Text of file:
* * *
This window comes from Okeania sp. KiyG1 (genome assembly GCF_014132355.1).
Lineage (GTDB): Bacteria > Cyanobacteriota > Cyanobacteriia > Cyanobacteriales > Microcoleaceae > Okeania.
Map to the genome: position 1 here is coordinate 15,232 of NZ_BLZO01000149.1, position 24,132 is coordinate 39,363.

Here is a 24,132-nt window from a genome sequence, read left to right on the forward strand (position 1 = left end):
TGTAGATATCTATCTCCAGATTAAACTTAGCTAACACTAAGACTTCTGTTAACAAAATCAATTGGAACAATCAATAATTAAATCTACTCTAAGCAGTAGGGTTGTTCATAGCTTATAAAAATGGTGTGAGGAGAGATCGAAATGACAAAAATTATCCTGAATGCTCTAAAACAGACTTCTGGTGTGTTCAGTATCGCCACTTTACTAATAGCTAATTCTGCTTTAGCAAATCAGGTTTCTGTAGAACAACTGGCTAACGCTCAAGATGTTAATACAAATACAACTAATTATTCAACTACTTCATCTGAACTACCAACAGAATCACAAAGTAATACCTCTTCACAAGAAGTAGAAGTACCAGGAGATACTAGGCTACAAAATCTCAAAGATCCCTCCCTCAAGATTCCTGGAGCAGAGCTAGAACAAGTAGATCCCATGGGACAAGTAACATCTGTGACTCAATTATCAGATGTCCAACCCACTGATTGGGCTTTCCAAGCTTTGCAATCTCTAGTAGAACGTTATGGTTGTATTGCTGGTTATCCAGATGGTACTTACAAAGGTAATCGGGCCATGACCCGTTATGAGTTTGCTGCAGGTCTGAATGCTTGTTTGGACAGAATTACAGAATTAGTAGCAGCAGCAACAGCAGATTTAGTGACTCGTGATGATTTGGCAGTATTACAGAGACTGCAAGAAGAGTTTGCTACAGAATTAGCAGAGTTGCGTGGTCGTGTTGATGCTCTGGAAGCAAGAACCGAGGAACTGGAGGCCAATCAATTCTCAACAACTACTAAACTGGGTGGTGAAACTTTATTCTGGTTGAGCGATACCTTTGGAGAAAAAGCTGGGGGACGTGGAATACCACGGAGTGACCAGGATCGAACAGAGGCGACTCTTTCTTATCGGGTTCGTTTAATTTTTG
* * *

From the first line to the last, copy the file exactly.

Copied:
This window comes from Okeania sp. KiyG1 (genome assembly GCF_014132355.1).
Lineage (GTDB): Bacteria > Cyanobacteriota > Cyanobacteriia > Cyanobacteriales > Microcoleaceae > Okeania.
Map to the genome: position 1 here is coordinate 15,232 of NZ_BLZO01000149.1, position 24,132 is coordinate 39,363.

Here is a 24,132-nt window from a genome sequence, read left to right on the forward strand (position 1 = left end):
TGTAGATATCTATCTCCAGATTAAACTTAGCTAACACTAAGACTTCTGTTAACAAAATCAATTGGAACAATCAATAATTAAATCTACTCTAAGCAGTAGGGTTGTTCATAGCTTATAAAAATGGTGTGAGGAGAGATCGAAATGACAAAAATTATCCTGAATGCTCTAAAACAGACTTCTGGTGTGTTCAGTATCGCCACTTTACTAATAGCTAATTCTGCTTTAGCAAATCAGGTTTCTGTAGAACAACTGGCTAACGCTCAAGATGTTAATACAAATACAACTAATTATTCAACTACTTCATCTGAACTACCAACAGAATCACAAAGTAATACCTCTTCACAAGAAGTAGAAGTACCAGGAGATACTAGGCTACAAAATCTCAAAGATCCCTCCCTCAAGATTCCTGGAGCAGAGCTAGAACAAGTAGATCCCATGGGACAAGTAACATCTGTGACTCAATTATCAGATGTCCAACCCACTGATTGGGCTTTCCAAGCTTTGCAATCTCTAGTAGAACGTTATGGTTGTATTGCTGGTTATCCAGATGGTACTTACAAAGGTAATCGGGCCATGACCCGTTATGAGTTTGCTGCAGGTCTGAATGCTTGTTTGGACAGAATTACAGAATTAGTAGCAGCAGCAACAGCAGATTTAGTGACTCGTGATGATTTGGCAGTATTACAGAGACTGCAAGAAGAGTTTGCTACAGAATTAGCAGAGTTGCGTGGTCGTGTTGATGCTCTGGAAGCAAGAACCGAGGAACTGGAGGCCAATCAATTCTCAACAACTACTAAACTGGGTGGTGAAACTTTATTCTGGTTGAGCGATACCTTTGGAGAAAAAGCTGGGGGACGTGGAATACCACGGAGTGACCAGGATCGAACAGAGGCGACTCTTTCTTATCGGGTTCGTTTAATTTTTG